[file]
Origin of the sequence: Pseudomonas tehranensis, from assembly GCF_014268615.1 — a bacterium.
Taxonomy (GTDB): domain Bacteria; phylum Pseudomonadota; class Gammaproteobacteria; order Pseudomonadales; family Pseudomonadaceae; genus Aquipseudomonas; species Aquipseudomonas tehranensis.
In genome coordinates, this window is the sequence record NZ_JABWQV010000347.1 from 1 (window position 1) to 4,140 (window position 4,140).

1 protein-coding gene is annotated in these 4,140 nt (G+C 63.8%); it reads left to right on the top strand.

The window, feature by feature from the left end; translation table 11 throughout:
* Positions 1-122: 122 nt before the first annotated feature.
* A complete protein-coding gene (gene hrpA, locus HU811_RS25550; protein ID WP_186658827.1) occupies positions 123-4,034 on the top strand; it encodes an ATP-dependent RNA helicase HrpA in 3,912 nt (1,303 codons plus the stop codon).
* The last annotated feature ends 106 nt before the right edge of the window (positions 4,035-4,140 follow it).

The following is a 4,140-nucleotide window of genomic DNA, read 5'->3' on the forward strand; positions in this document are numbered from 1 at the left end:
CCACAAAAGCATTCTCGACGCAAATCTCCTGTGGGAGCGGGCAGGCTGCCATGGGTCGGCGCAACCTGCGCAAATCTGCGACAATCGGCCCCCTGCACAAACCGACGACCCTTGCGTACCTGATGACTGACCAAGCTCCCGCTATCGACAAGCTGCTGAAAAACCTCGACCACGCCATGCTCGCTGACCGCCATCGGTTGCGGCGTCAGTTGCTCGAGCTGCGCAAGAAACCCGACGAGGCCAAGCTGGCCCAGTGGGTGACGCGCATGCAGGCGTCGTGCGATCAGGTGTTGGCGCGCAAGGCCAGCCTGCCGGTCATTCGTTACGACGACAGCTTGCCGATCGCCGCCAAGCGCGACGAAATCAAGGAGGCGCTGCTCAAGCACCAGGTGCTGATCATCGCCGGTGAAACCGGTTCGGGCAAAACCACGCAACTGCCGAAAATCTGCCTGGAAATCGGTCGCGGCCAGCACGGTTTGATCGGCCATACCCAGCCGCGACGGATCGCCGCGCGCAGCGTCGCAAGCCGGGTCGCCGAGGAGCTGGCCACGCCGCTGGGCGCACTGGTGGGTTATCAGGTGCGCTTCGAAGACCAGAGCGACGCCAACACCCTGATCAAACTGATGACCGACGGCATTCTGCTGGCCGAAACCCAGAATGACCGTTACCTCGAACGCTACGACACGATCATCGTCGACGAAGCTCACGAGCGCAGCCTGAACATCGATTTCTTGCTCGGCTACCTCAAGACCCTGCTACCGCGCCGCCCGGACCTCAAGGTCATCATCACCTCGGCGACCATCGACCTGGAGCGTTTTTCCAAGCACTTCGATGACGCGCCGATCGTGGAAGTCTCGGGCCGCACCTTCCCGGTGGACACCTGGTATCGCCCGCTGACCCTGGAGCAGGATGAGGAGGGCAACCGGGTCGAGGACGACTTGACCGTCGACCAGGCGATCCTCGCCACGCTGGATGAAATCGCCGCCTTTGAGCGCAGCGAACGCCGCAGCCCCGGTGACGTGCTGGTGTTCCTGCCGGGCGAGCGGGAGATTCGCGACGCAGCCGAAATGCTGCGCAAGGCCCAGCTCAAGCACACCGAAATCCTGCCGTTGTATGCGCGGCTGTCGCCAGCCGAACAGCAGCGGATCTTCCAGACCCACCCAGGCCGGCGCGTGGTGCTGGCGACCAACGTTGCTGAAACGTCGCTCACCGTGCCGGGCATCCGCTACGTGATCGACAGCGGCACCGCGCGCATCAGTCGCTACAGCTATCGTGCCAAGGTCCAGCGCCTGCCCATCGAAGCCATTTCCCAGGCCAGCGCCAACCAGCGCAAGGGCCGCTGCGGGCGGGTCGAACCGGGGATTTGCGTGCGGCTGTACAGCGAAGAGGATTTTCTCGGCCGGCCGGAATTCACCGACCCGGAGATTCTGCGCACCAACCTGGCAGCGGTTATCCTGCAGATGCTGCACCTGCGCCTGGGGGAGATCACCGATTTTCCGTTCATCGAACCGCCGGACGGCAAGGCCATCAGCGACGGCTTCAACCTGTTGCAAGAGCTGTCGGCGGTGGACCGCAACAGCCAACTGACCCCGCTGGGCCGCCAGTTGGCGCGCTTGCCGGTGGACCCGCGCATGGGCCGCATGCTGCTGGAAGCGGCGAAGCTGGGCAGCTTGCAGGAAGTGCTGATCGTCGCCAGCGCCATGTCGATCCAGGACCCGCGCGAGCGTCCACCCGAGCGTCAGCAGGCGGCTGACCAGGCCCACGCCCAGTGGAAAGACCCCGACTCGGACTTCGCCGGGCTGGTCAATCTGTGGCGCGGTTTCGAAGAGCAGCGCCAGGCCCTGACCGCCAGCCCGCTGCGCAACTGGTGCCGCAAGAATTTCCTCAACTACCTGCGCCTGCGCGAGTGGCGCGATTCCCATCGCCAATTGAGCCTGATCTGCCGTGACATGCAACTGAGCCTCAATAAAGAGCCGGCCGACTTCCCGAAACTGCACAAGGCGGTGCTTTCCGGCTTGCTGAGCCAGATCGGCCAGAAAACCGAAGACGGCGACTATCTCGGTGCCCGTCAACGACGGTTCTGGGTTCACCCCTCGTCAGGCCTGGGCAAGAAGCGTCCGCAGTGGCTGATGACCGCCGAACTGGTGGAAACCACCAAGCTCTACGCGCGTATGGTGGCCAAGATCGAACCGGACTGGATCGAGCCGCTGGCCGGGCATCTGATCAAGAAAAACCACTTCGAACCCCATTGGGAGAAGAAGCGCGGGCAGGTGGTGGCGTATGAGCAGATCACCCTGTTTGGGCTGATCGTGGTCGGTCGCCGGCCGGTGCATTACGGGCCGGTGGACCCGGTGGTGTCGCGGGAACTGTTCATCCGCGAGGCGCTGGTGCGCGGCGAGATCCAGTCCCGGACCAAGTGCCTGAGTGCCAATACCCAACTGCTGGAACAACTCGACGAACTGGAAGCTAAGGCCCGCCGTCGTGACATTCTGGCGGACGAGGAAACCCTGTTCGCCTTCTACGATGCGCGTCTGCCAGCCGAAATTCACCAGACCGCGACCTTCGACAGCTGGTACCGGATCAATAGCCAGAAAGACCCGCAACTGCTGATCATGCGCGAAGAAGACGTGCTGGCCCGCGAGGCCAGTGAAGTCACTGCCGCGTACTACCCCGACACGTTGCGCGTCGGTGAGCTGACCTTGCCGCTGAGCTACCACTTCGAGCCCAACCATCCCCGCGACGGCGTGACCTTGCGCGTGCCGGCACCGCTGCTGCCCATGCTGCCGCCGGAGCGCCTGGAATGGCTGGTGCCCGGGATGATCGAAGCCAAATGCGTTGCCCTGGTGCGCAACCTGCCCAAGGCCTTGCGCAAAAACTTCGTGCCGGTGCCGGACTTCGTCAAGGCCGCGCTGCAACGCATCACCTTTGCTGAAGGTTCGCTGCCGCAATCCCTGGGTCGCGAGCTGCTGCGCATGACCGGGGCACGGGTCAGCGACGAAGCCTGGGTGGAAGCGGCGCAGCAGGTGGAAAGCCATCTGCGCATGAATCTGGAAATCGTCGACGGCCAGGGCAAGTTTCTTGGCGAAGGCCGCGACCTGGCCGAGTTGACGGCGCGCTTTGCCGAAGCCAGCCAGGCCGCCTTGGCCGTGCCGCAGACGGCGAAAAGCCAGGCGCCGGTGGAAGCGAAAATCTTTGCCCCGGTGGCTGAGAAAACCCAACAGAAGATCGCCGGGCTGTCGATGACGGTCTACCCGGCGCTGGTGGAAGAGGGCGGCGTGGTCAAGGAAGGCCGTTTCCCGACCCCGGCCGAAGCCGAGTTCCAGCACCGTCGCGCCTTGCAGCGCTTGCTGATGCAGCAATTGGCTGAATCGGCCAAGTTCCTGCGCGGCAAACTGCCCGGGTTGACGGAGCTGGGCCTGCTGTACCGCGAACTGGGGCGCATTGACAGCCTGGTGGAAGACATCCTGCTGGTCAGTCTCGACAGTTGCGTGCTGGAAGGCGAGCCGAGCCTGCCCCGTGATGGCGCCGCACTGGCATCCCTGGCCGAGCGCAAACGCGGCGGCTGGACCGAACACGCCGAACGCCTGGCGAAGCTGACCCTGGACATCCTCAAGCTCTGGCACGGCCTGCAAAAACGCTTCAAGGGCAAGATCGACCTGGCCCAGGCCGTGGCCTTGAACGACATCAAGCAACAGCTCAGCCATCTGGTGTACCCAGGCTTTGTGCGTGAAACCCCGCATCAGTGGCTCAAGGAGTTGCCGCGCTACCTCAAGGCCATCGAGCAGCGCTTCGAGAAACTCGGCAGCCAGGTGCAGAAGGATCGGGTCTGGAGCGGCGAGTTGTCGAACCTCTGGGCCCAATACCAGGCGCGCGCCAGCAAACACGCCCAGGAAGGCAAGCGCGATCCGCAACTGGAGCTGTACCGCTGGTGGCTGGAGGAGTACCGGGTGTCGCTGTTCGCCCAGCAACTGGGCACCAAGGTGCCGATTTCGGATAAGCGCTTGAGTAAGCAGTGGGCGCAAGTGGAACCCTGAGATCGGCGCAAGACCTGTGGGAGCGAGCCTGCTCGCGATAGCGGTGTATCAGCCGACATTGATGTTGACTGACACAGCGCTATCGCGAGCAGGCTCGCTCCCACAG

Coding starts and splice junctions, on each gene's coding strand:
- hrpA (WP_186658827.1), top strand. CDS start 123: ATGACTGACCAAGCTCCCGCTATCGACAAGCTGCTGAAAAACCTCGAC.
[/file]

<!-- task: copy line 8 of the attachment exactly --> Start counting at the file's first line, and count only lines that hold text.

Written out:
* The last annotated feature ends 106 nt before the right edge of the window (positions 4,035-4,140 follow it).